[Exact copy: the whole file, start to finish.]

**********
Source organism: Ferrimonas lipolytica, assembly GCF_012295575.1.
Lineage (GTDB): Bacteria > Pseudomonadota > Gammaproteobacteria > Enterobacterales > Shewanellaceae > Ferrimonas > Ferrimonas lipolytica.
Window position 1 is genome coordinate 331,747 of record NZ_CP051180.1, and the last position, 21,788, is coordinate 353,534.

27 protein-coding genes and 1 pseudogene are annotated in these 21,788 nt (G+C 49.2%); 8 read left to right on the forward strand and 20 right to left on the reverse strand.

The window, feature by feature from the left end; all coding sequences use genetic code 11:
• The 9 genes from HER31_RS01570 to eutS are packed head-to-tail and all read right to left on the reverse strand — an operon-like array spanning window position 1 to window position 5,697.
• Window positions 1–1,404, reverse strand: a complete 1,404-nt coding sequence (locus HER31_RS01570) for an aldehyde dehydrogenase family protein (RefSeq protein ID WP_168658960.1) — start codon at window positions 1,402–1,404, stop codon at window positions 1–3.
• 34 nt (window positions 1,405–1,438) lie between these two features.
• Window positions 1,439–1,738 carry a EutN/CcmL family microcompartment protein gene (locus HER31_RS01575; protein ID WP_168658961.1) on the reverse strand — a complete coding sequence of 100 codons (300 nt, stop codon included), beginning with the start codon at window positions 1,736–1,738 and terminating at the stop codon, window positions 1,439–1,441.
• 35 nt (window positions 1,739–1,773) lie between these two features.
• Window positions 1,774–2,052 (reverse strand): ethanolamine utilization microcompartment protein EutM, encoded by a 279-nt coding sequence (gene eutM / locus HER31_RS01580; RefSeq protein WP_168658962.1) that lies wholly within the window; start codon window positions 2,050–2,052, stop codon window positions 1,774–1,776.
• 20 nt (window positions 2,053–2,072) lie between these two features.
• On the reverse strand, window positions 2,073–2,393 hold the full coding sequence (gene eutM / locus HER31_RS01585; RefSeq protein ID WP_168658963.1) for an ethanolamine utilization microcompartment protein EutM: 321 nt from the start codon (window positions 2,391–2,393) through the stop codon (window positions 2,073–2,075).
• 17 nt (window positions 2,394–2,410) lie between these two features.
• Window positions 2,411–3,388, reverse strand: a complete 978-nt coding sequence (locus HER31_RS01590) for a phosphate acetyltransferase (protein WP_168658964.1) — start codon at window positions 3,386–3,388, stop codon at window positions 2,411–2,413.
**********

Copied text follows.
Source organism: Ferrimonas lipolytica, assembly GCF_012295575.1.
Lineage (GTDB): Bacteria > Pseudomonadota > Gammaproteobacteria > Enterobacterales > Shewanellaceae > Ferrimonas > Ferrimonas lipolytica.
Window position 1 is genome coordinate 331,747 of record NZ_CP051180.1, and the last position, 21,788, is coordinate 353,534.

27 protein-coding genes and 1 pseudogene are annotated in these 21,788 nt (G+C 49.2%); 8 read left to right on the forward strand and 20 right to left on the reverse strand.

The window, feature by feature from the left end; all coding sequences use genetic code 11:
• The 9 genes from HER31_RS01570 to eutS are packed head-to-tail and all read right to left on the reverse strand — an operon-like array spanning window position 1 to window position 5,697.
• Window positions 1–1,404, reverse strand: a complete 1,404-nt coding sequence (locus HER31_RS01570) for an aldehyde dehydrogenase family protein (RefSeq protein ID WP_168658960.1) — start codon at window positions 1,402–1,404, stop codon at window positions 1–3.
• 34 nt (window positions 1,405–1,438) lie between these two features.
• Window positions 1,439–1,738 carry a EutN/CcmL family microcompartment protein gene (locus HER31_RS01575; protein ID WP_168658961.1) on the reverse strand — a complete coding sequence of 100 codons (300 nt, stop codon included), beginning with the start codon at window positions 1,736–1,738 and terminating at the stop codon, window positions 1,439–1,441.
• 35 nt (window positions 1,739–1,773) lie between these two features.
• Window positions 1,774–2,052 (reverse strand): ethanolamine utilization microcompartment protein EutM, encoded by a 279-nt coding sequence (gene eutM / locus HER31_RS01580; RefSeq protein WP_168658962.1) that lies wholly within the window; start codon window positions 2,050–2,052, stop codon window positions 1,774–1,776.
• 20 nt (window positions 2,053–2,072) lie between these two features.
• On the reverse strand, window positions 2,073–2,393 hold the full coding sequence (gene eutM / locus HER31_RS01585; RefSeq protein ID WP_168658963.1) for an ethanolamine utilization microcompartment protein EutM: 321 nt from the start codon (window positions 2,391–2,393) through the stop codon (window positions 2,073–2,075).
• 17 nt (window positions 2,394–2,410) lie between these two features.
• Window positions 2,411–3,388, reverse strand: a complete 978-nt coding sequence (locus HER31_RS01590) for a phosphate acetyltransferase (protein WP_168658964.1) — start codon at window positions 3,386–3,388, stop codon at window positions 2,411–2,413.